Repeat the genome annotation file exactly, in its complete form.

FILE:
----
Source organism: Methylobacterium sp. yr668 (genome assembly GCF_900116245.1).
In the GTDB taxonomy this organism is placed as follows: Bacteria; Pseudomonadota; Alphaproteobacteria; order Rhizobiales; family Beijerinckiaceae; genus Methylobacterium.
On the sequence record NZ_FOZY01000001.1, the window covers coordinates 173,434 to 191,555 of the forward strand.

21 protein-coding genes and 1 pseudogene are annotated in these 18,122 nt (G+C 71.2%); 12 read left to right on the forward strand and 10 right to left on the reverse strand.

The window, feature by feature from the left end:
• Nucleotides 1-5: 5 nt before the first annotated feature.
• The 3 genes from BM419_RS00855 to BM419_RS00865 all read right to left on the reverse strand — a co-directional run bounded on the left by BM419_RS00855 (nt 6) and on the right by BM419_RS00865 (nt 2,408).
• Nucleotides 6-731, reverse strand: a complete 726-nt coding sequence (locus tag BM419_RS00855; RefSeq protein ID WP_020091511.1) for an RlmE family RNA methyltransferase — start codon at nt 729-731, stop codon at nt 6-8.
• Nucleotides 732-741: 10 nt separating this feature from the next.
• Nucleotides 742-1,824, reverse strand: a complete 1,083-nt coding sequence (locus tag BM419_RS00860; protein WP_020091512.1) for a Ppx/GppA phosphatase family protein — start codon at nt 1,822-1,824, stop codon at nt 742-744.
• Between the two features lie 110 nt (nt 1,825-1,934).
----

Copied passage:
Source organism: Methylobacterium sp. yr668 (genome assembly GCF_900116245.1).
In the GTDB taxonomy this organism is placed as follows: Bacteria; Pseudomonadota; Alphaproteobacteria; order Rhizobiales; family Beijerinckiaceae; genus Methylobacterium.
On the sequence record NZ_FOZY01000001.1, the window covers coordinates 173,434 to 191,555 of the forward strand.

21 protein-coding genes and 1 pseudogene are annotated in these 18,122 nt (G+C 71.2%); 12 read left to right on the forward strand and 10 right to left on the reverse strand.

The window, feature by feature from the left end:
• Nucleotides 1-5: 5 nt before the first annotated feature.
• The 3 genes from BM419_RS00855 to BM419_RS00865 all read right to left on the reverse strand — a co-directional run bounded on the left by BM419_RS00855 (nt 6) and on the right by BM419_RS00865 (nt 2,408).
• Nucleotides 6-731, reverse strand: a complete 726-nt coding sequence (locus tag BM419_RS00855; RefSeq protein ID WP_020091511.1) for an RlmE family RNA methyltransferase — start codon at nt 729-731, stop codon at nt 6-8.
• Nucleotides 732-741: 10 nt separating this feature from the next.
• Nucleotides 742-1,824, reverse strand: a complete 1,083-nt coding sequence (locus tag BM419_RS00860; protein WP_020091512.1) for a Ppx/GppA phosphatase family protein — start codon at nt 1,822-1,824, stop codon at nt 742-744.
• Between the two features lie 110 nt (nt 1,825-1,934).